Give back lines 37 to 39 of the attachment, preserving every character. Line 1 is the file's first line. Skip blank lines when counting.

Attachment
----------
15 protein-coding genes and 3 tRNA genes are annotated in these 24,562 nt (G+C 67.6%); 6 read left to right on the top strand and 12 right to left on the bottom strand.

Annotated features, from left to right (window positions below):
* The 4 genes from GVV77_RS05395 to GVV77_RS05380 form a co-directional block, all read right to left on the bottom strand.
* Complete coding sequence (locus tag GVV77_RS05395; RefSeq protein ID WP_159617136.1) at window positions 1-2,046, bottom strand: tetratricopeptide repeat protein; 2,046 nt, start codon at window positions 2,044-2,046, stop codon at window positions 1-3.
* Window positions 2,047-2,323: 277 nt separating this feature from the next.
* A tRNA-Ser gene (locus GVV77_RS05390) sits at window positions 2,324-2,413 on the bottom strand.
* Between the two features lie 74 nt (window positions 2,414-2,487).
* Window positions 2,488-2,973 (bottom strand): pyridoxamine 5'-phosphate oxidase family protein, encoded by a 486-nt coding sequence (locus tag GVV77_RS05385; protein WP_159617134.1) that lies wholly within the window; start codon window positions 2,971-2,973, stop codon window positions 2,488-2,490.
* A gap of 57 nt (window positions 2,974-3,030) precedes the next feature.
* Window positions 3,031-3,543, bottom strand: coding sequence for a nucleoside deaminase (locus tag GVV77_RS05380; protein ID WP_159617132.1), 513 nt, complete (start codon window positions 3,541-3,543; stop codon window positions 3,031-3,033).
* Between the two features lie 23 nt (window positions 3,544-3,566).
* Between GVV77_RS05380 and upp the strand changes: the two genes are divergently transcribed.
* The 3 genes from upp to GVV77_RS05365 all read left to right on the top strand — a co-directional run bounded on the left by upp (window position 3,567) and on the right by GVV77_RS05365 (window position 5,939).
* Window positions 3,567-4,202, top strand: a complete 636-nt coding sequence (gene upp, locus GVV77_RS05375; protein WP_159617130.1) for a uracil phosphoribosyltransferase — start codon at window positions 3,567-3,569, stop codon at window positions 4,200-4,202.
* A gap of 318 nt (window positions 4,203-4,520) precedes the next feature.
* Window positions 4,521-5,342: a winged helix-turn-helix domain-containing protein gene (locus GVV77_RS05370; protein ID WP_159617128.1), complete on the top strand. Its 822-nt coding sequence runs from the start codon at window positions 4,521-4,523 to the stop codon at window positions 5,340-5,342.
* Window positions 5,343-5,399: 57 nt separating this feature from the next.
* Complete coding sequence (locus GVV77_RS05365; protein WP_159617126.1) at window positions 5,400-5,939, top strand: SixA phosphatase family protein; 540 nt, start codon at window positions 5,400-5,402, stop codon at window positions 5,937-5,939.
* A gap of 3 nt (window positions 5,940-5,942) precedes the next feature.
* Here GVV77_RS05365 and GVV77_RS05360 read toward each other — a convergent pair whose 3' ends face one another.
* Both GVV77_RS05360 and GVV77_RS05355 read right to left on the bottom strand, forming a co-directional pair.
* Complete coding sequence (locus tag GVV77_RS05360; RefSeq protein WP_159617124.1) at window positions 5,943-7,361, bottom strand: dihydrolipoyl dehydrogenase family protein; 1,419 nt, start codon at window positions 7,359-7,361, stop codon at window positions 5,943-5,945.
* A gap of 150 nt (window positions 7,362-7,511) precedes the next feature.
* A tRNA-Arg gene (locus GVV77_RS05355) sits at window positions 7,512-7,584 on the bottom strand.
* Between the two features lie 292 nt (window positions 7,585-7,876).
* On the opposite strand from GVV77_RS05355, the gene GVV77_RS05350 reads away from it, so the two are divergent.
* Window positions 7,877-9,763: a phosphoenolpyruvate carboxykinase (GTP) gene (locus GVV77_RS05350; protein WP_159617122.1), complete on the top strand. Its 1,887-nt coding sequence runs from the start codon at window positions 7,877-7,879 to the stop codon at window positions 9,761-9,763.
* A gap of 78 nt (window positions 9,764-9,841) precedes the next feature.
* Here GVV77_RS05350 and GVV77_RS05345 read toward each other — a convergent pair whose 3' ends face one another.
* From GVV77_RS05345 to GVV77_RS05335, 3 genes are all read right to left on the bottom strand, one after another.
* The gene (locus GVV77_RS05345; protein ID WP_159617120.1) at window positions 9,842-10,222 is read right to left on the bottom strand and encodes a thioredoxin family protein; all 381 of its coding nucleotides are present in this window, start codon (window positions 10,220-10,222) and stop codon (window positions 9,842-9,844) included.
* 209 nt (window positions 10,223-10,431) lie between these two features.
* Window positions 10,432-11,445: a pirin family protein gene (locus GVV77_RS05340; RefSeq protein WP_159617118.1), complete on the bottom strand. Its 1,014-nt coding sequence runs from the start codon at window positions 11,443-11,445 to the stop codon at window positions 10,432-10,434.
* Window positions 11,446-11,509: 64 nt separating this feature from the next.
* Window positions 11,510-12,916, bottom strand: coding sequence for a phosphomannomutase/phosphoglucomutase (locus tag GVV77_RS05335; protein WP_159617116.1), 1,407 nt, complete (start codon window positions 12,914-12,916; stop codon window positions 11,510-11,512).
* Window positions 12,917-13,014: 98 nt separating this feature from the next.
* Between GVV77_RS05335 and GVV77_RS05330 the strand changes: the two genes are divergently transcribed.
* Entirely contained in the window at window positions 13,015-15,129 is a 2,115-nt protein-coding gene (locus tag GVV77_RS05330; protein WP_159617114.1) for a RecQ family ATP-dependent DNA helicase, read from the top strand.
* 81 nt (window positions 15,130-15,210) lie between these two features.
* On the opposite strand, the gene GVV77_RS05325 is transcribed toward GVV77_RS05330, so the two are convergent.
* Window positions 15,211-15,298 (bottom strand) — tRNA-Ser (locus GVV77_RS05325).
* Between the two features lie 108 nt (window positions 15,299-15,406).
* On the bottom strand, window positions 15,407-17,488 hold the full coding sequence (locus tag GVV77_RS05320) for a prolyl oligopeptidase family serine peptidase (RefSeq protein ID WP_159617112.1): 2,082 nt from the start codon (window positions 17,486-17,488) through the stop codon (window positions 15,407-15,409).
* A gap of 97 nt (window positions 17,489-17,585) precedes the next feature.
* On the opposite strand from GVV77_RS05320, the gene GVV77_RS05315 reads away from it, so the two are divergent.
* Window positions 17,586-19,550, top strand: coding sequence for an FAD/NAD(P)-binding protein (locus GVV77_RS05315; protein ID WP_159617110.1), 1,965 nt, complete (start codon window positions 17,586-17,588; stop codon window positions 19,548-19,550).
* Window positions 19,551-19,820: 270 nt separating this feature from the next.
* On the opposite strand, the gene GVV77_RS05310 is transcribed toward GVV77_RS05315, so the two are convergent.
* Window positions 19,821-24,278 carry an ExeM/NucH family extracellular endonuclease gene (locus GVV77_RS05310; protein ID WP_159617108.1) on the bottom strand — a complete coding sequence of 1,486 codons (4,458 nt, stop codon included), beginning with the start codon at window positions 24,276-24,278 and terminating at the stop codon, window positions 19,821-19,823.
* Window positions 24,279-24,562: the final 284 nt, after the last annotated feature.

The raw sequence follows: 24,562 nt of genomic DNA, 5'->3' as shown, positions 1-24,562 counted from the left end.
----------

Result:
* Between GVV77_RS05335 and GVV77_RS05330 the strand changes: the two genes are divergently transcribed.
* Entirely contained in the window at window positions 13,015-15,129 is a 2,115-nt protein-coding gene (locus tag GVV77_RS05330; protein WP_159617114.1) for a RecQ family ATP-dependent DNA helicase, read from the top strand.
* 81 nt (window positions 15,130-15,210) lie between these two features.